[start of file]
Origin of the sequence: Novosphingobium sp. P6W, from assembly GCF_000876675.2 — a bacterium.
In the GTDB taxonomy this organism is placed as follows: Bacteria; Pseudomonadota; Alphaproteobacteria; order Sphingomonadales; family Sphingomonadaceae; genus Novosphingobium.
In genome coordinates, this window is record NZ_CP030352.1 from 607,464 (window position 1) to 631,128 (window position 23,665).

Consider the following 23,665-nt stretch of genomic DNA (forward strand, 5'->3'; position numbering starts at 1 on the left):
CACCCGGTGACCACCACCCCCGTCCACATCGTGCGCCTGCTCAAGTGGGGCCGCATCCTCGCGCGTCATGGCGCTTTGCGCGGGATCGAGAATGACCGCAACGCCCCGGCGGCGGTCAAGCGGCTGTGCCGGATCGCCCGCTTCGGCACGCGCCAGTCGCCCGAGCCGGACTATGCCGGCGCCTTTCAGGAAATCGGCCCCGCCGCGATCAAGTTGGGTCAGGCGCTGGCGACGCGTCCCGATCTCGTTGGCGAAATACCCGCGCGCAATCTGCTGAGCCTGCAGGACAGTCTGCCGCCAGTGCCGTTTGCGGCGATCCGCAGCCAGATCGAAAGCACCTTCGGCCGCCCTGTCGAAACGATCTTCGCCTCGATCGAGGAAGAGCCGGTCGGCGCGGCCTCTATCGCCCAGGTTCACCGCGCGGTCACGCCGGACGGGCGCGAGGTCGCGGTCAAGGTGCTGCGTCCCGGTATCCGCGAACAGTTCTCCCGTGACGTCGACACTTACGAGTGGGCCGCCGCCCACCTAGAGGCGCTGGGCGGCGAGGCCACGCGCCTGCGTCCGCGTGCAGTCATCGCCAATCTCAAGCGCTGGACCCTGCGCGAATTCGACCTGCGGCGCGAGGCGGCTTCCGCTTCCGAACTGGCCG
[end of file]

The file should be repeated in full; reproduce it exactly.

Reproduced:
Origin of the sequence: Novosphingobium sp. P6W, from assembly GCF_000876675.2 — a bacterium.
In the GTDB taxonomy this organism is placed as follows: Bacteria; Pseudomonadota; Alphaproteobacteria; order Sphingomonadales; family Sphingomonadaceae; genus Novosphingobium.
In genome coordinates, this window is record NZ_CP030352.1 from 607,464 (window position 1) to 631,128 (window position 23,665).

Consider the following 23,665-nt stretch of genomic DNA (forward strand, 5'->3'; position numbering starts at 1 on the left):
CACCCGGTGACCACCACCCCCGTCCACATCGTGCGCCTGCTCAAGTGGGGCCGCATCCTCGCGCGTCATGGCGCTTTGCGCGGGATCGAGAATGACCGCAACGCCCCGGCGGCGGTCAAGCGGCTGTGCCGGATCGCCCGCTTCGGCACGCGCCAGTCGCCCGAGCCGGACTATGCCGGCGCCTTTCAGGAAATCGGCCCCGCCGCGATCAAGTTGGGTCAGGCGCTGGCGACGCGTCCCGATCTCGTTGGCGAAATACCCGCGCGCAATCTGCTGAGCCTGCAGGACAGTCTGCCGCCAGTGCCGTTTGCGGCGATCCGCAGCCAGATCGAAAGCACCTTCGGCCGCCCTGTCGAAACGATCTTCGCCTCGATCGAGGAAGAGCCGGTCGGCGCGGCCTCTATCGCCCAGGTTCACCGCGCGGTCACGCCGGACGGGCGCGAGGTCGCGGTCAAGGTGCTGCGTCCCGGTATCCGCGAACAGTTCTCCCGTGACGTCGACACTTACGAGTGGGCCGCCGCCCACCTAGAGGCGCTGGGCGGCGAGGCCACGCGCCTGCGTCCGCGTGCAGTCATCGCCAATCTCAAGCGCTGGACCCTGCGCGAATTCGACCTGCGGCGCGAGGCGGCTTCCGCTTCCGAACTGGCCG